First, the concurring opinion's reliance on the legislative history of §502(b) should be revisited. The legislative history states that the rent cap is premised on two considerations: (1) the contingent nature of lease-rejection damages and the resulting difficulty of proof (in fact, prior to the 1934 bankruptcy amendments, a landlord's lease-rejection damage claim was not even "provable"), and (2) the fact that landlord claims are qualitatively different in that the landlord retains the underlying asset—the real estate. 124 Cong. Rec., H11,093-94 (daily ed. Sept. 28, 1978). The legislative history focuses on the excess claim a landlord would have under a rejected long-term lease. Despite this focus on the overly large, contingent, questionable nature of a landlord's claim in the legislative history, the concurring opinion in Mayan Networks visits the rent cap damages limitation on the letter-of-credit issuer, whose position exhibits none of those features and who had the foresight to take security for its contractual reimbursement right against the tenant.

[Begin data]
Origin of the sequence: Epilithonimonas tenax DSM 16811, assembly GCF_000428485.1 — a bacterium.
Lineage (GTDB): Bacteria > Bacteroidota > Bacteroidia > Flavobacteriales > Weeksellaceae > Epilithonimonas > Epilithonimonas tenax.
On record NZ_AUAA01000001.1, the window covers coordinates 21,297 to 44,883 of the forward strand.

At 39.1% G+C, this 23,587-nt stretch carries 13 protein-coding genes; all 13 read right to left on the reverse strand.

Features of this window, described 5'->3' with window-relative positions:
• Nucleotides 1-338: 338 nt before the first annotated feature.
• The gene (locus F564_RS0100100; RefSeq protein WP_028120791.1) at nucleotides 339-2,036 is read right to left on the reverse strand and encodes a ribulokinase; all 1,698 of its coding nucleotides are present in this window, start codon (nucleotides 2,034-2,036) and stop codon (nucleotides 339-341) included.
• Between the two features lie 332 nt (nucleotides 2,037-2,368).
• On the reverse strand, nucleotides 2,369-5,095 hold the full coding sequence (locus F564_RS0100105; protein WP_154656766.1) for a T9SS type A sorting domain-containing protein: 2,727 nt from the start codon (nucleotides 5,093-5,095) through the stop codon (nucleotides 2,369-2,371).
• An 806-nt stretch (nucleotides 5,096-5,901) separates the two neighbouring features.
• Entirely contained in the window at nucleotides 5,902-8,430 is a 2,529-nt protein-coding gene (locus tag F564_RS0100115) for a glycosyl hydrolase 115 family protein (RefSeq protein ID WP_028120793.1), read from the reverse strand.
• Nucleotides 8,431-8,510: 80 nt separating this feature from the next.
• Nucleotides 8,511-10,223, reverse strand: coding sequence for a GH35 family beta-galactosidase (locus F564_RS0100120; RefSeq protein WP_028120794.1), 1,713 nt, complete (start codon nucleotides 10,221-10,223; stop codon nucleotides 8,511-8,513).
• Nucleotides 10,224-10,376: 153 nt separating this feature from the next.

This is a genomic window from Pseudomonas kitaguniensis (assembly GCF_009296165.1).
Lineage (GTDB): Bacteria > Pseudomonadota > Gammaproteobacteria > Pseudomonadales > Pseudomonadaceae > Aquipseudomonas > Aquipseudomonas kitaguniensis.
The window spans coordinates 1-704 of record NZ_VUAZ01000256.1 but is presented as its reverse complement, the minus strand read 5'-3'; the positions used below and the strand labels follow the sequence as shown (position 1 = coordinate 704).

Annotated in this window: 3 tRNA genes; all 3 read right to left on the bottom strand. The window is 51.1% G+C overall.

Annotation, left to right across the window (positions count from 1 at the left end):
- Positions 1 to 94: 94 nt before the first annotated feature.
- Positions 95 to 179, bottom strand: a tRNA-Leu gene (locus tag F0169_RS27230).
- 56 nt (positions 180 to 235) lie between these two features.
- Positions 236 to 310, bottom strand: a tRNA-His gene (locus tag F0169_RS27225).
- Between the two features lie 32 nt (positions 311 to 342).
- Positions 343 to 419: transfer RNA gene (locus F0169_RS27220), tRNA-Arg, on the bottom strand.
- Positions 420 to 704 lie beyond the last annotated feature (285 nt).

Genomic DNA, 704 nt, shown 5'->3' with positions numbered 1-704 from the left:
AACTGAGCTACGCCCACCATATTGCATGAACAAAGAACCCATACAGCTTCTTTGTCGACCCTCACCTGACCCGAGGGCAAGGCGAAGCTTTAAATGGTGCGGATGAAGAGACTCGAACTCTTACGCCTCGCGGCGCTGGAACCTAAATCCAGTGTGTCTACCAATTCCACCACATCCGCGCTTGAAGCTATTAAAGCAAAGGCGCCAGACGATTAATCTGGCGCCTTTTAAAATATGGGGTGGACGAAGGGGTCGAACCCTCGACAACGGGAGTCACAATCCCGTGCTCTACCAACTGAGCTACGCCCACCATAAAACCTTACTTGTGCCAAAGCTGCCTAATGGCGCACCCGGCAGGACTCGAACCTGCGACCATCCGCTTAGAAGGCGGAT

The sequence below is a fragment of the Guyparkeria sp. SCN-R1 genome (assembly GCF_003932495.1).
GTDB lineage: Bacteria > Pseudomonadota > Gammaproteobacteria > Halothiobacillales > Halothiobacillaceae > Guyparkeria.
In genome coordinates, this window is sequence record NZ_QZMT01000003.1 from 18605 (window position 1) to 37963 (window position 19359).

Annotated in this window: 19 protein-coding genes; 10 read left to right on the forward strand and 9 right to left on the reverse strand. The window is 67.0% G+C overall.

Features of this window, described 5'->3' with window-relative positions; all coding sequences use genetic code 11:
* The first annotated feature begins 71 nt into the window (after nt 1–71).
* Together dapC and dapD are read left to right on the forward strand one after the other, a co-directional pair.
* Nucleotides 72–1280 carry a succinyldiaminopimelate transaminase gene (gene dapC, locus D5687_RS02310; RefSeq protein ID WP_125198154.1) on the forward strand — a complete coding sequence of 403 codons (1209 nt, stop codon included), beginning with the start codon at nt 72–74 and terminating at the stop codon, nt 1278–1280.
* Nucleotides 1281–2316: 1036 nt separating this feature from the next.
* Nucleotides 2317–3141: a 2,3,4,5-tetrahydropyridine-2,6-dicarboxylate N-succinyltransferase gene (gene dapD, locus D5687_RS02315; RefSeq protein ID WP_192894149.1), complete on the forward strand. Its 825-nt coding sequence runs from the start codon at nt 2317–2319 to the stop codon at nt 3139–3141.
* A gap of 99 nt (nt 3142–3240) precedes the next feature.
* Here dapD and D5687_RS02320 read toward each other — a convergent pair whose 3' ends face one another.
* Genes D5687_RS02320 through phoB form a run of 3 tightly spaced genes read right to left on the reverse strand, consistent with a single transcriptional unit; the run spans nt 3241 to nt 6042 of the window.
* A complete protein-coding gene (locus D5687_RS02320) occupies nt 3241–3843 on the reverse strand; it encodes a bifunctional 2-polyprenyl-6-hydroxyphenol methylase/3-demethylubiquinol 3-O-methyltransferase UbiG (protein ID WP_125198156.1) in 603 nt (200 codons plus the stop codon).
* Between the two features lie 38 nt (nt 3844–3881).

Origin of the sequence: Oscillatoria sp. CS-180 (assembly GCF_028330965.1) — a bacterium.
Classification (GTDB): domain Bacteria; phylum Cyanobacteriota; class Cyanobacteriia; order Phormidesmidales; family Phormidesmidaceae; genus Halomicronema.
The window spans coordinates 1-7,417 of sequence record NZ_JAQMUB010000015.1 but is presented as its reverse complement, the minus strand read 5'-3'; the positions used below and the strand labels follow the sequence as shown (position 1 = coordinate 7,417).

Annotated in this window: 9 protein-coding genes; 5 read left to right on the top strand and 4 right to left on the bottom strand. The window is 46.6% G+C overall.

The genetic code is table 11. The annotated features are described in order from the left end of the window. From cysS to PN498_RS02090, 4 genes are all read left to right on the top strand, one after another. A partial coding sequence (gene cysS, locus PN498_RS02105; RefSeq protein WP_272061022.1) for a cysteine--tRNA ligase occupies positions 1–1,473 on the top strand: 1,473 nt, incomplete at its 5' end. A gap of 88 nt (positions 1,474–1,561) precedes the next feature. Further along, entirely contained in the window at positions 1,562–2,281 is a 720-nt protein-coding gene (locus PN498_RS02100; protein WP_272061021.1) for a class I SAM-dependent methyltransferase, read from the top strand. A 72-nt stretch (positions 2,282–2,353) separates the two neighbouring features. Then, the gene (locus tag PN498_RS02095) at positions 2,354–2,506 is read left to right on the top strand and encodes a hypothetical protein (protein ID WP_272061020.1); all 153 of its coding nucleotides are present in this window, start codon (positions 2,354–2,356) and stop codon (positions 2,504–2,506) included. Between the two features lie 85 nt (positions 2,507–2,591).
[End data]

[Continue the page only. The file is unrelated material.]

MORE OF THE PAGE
Second, the concurring opinion's analogy of a letter of credit to a security deposit is unpersuasive as the security deposit relationship (between the landlord and tenant) does not involve an adversely affected third party (the issuer) who is not the direct object of the rent cap and whose claim is secured by a security interest. The concurring opinion argues that the claim of a landlord who holds a security deposit that exceeds the rent cap claim is temporarily disallowed under §502(d) until the excess amount of the security deposit is turned over to the debtor under §542. The concurring opinion then posits that, because the purpose of the letter of credit is similar to a security deposit, they must be treated the same. However, the turnover provisions of §542 cannot be invoked to defeat a secured creditor's rights under §506 (see below).